WASHINGTON -- U.S. home prices jumped 3.8 percent in the 12 months ending in July, according to a private real estate data provider. The year-over-year increase was the biggest in six years, further evidence that the housing market is steadily recovering.
CoreLogic said Tuesday that home prices also rose 1.3 percent in July from June. That's the fifth straight increase in both the monthly and year-over-year price indexes.
The index is the third national measure to show steady increases. The Standard & Poor's/Case-Shiller index posted its first annual increase in nearly two years last week. And a federal government housing agency has also reported annual increases.
The states with the biggest gains according to CoreLogic over the past 12 months were Arizona, Idaho, Utah, South Dakota and Colorado. In Arizona, prices have risen 16.6 percent since July 2011. Idaho has posted a 10-percent gain in that time.
But not all states are seeing increases. In Delaware, prices dropped 4.8 percent in the 12-month period. Prices fell 4.6 percent in Alabama in that stretch.
The housing market has been slowly recovering this year. Sales of new and previously occupied homes are up. Builders are more confident and starting work on more homes. And mortgage rates are near their lowest levels of the past six decades.
Prices are also rising because the supply of available homes remains tight.
Still, the housing market's recovery is just beginning. Prices remain 27 percent below their peak in April 2006, CoreLogic said.
The recent improvements have been widespread. Out of 100 large cities tracked by CoreLogic, only 23 posted year-over-year declines in July. That's four fewer than in June.
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Five Worst Housing Markets
5. Los Angeles, CA
<strong>Down 0.6 percent</strong> The housing market in Los Angeles has stabilized during the past year. More homes that are not in some stage of foreclosure have been selling. But the job market has been improving only slowly. So it's not creating enough demand to move prices higher.
4. Chicago, IL
<strong>Down 1.7 percent</strong> The Chicago area's unemployment rate fell to 9.4 percent in June from 10.9 percent a year earlier. Sales of foreclosed homes have been climbing. The region's supply of bank-owned homes is now nearly 19 months.
3. Las Vegas, NV
<strong>Down 1.8 percent</strong> Sales have slowed as the inventory of bank-owned homes on the market has declined. High unemployment and a tourism-dependent economy have put off some buyers.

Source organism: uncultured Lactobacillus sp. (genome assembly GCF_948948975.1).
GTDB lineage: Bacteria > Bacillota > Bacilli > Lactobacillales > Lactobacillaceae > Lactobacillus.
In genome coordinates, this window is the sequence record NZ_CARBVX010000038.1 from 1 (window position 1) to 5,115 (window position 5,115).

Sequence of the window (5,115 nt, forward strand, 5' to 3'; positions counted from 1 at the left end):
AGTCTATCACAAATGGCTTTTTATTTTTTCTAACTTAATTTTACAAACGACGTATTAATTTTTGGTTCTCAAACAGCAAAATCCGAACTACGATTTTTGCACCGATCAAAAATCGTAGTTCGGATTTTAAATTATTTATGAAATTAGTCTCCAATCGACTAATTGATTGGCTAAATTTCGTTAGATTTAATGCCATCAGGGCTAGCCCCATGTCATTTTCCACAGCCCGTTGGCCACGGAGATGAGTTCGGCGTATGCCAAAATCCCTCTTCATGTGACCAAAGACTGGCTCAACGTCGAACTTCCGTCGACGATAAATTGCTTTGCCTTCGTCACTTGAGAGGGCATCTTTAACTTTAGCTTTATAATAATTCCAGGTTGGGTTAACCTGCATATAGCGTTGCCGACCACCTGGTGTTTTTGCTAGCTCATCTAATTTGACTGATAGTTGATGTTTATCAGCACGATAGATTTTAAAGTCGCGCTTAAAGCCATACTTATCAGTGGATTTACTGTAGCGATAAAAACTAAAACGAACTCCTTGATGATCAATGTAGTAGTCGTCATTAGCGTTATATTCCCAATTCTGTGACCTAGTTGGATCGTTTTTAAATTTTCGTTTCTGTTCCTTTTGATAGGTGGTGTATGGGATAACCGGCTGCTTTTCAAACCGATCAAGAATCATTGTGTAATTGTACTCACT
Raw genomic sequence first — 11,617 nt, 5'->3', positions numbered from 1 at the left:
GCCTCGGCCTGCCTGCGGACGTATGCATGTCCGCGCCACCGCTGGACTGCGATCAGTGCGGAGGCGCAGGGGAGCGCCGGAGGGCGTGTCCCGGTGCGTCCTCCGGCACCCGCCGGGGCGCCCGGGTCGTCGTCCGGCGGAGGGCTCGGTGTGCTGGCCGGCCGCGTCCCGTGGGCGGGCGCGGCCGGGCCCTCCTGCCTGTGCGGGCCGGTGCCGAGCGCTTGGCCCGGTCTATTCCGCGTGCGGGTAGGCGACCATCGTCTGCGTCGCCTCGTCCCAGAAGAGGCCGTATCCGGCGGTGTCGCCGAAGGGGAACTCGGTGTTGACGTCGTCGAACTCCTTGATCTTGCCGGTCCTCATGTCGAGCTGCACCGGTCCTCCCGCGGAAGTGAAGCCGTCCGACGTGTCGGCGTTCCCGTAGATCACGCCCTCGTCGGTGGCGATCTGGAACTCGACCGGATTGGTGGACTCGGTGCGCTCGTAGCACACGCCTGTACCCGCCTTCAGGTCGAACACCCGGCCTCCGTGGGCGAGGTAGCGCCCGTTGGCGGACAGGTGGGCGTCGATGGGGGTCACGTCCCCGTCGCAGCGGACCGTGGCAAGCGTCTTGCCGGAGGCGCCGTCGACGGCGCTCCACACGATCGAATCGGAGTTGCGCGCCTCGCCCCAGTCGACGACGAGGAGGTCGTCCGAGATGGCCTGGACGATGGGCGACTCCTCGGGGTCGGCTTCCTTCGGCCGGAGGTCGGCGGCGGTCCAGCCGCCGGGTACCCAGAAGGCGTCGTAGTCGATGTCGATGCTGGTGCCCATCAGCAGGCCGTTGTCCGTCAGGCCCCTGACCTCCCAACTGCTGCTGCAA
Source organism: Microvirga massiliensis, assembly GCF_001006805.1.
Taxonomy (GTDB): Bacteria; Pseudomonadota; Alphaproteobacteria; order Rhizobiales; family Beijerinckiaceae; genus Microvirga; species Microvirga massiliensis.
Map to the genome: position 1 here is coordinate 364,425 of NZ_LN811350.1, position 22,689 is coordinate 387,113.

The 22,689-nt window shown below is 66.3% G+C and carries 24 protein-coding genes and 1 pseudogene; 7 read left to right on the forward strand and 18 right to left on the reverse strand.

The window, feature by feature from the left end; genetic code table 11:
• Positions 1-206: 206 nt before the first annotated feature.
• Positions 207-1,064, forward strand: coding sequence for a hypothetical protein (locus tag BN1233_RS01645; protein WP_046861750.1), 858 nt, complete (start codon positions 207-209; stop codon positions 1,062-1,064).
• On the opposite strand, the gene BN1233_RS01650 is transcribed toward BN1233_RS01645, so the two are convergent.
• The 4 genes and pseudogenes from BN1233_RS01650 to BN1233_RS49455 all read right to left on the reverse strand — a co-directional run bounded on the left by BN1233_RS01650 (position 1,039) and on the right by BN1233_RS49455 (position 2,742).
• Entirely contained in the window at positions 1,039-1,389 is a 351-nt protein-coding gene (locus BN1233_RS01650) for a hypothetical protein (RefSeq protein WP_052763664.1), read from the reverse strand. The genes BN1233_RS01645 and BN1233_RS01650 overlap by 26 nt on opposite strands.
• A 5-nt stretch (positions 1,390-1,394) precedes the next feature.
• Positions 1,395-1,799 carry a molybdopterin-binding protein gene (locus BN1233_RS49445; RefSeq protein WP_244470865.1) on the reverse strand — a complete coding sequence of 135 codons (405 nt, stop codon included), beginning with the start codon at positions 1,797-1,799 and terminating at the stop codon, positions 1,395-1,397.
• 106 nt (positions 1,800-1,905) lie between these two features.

2. New York, NY
<strong>Down 2.1 percent</strong> Prices in New York remain beyond the reach of most buyers. Even homes in foreclosure that are being sold at deep discounts remain high. It takes, on average, nearly three years for a home in the New York area to complete the foreclosure process, which means many potential sales are delayed for years.
1. Atlanta, GA
<strong>Down 12.1 percent</strong> The housing market is weighed down by 11 percent unemployment, partly due to heavy reliance on the construction and real estate markets. The market also has about a 12-month supply of unsold homes, which is about twice that of a healthy market.
Five Hottest Housing Markets
5. Washington, DC
<strong>Up 3.9 percent</strong> The Washington metropolitan area, including suburbs in Maryland and Virginia, benefits from a healthy job market, much of it linked to the federal government. Demand for homes is consistently strong, and foreclosure activity in the area slowed in the first half of the year.
4. Denver, CO
<strong>Up 4 percent</strong> Sales in Denver have posted monthly annual increases going back to February. Nearly 21 percent of sales in June were made by buyers that didn't list the home as their primary residence. That suggests they were investors or people buying second homes.
3. Miami, FL
<strong>Up 4.4 percent</strong> Investors and overseas buyers have been scooping up homes. Sales in June hit the highest level for that month in five years. But the market still has a 20.3-month supply of foreclosures.
2. Minneapolis, MN
<strong>Up 5.7 percent</strong> Sales of foreclosed homes have been rising, growing 33 percent in the first three months of the year. Even so, Minneapolis still has a nearly 20-month supply of foreclosures.
1. Phoenix, AZ
<strong>Up 13.9 percent</strong> The combination of fewer foreclosures coming onto the market and investor demand for bank-owned homes has created bidding wars, driving prices higher. But sales of bank-owned homes sank to the lowest level in nearly 4½ years last month.